12. Oliveira, M.F.; Ramalho, D.B.; Abreu, C.M.; Vubil, A.; Mabunda, N.; Ismael, N.; Francisco, C.; Jani, I.V.; Tanuri, A. Genetic diversity and naturally polymorphisms in HIV type 1 integrase isolates from Maputo, Mozambique: Implications for integrase inhibitors. AIDS Res. Hum. Retroviruses 2012, 12, 368. [Google Scholar]
  13. Arruda, L.B.; Fonseca, L.A.; Duarte, A.J.; Casseb, J. Genetic diversity on the integrase region of the pol gene among HIV type 1-infected patients naïve for integrase inhibitors in Sao Paulo city, Brazil. AIDS Res. Hum. Retroviruses 2010, 26, 105–107. [Google Scholar]
  14. Ayouba, A.; Aghokeng, A.; Bazin, B.; Brun-Vézinet, F.; Chaix, M.L.; Descamps, D.; Fleury, H.; Kane, C.T.; Lien, T.X.; Masquelier, B.; et al. Drug resistance mutations of HIV type 1 non-B viruses to integrase inhibitors in treatment-naive patients from sub-saharan countries and discordant interpretations. AIDS Res. Hum. Retroviruses 2012, 28, 1157–1160. [Google Scholar]
  15. Bessong, P.O.; Mphahlele, J.; Choge, I.A.; Obi, L.C.; Morris, L.; Hammarskjöld, M.; Rekosh, D.M. Resistance mutational analysis of HIV Type 1 subtype C among rural South African drug-naive patients prior to large-scale availability of antiretrovirals. AIDS Res. Hum. Retroviruses 2006, 22, 1306–1312. [Google Scholar]
  16. Bessong, P.O.; Obi, C.L.; Cilliers, T.; Choge, I.; Phoswa, M.; Pillay, C. Characterization of human immunodeficiency virus type 1 from a previously unexplored region of South Africa with a high HIV prevalence. AIDS Res. Hums Retroviruses 2005, 21, 103–109. [Google Scholar]
  17. Papathanasopoulos, M.; Vardas, E.; Wallis, C.; Giashoff, R.; Butto, S.; Poli, G.; Malnati, M.; Clerici, M.; Ensoli, B. Characterization of HIV type 1 genetic diversity among South African participants enrolled in the AIDS Vaccine Integrated Project (AVIP) study. AIDS Res. Hum. Retroviruses 2010, 26, 705–709. [Google Scholar]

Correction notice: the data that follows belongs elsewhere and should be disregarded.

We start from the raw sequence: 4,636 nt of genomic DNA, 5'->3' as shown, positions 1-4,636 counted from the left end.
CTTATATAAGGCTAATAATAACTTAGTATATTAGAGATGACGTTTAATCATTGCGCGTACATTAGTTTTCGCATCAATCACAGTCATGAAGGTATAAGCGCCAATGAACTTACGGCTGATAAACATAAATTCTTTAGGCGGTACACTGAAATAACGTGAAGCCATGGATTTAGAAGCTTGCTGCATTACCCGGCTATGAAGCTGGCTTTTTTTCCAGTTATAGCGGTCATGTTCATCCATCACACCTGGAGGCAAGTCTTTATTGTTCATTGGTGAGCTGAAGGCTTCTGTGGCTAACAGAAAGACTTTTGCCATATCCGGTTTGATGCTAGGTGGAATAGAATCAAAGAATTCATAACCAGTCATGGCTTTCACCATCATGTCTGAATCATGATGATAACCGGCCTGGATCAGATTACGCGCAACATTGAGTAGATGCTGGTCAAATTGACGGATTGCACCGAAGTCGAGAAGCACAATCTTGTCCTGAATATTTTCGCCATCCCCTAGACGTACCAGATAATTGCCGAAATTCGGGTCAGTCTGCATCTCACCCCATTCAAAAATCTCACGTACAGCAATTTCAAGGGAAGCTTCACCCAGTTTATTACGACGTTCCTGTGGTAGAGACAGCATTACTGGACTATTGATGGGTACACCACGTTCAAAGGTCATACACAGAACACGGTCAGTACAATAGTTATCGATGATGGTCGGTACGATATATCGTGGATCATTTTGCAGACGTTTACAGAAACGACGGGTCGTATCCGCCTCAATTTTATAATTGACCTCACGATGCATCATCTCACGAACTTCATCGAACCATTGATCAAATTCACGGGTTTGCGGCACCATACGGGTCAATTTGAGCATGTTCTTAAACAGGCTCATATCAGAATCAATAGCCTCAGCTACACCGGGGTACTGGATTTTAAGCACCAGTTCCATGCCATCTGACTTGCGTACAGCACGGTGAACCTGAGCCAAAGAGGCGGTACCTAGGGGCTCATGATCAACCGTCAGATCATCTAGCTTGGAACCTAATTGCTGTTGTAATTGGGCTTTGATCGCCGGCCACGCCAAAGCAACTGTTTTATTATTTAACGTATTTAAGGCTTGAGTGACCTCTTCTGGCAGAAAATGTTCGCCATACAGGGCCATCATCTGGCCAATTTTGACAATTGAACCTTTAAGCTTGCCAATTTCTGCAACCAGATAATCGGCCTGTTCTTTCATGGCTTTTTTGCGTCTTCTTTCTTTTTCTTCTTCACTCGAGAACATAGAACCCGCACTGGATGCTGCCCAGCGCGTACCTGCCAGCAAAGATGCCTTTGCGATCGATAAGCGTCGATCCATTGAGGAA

18. Van den Ent, F.M.; Vos, A.; Plasterk, R.H. Mutational scan of the human immunodeficiency virus type 2 integrase protein. J. Virol 1998, 72, 3916–3924. [Google Scholar]
  19. Engelman, A.; Liu, Y.; Chen, H.; Farzan, M.; Dyda, F. Structure based mutagenesis of the catalytic domain of human immunodeficiency virus type 1 integrase. J. Virol 1997, 71, 3507–3514. [Google Scholar]
  20. Nwobegahay, J.; Selabe, G.; Ndjeka, N.O.; Manhaeve, C.; Bessong, P.O. Low prevalence of transmitted genetic drug resistance in a cohort of HIV infected naïve patients entering antiretroviral treatment programs at two sites in northern South Africa. J. Med. Virol 2012, 84, 1839–1843. [Google Scholar]
  21. Alcantara, L.C.; Cassol, S.; Libin, P.; Deforche, K.; Pybus, O.G.; van Ranst, M.; Galvão-Castro, B.; Vandamme, A.M.; de Oliveira, T. A standardized framework for accurate, high-throughput genotyping of recombinant and non-recombinant viral sequences. Nucleic Acids Res 2009, 10, 1–9. [Google Scholar]
  22. De Oliveira, T.; Deforche, K.; Cassol, S.; Salminen, M.; Paraskevis, D.; Seebregts, C.; Snoeck, J.; van Rensburg, E.J.; Wensing, A.M.J.; van de Vijver, D.A.; et al. An automated genotyping system for analysis of HIV-1 and other microbial sequences. Bioinformatics 2005, 21, 3797–3800. [Google Scholar]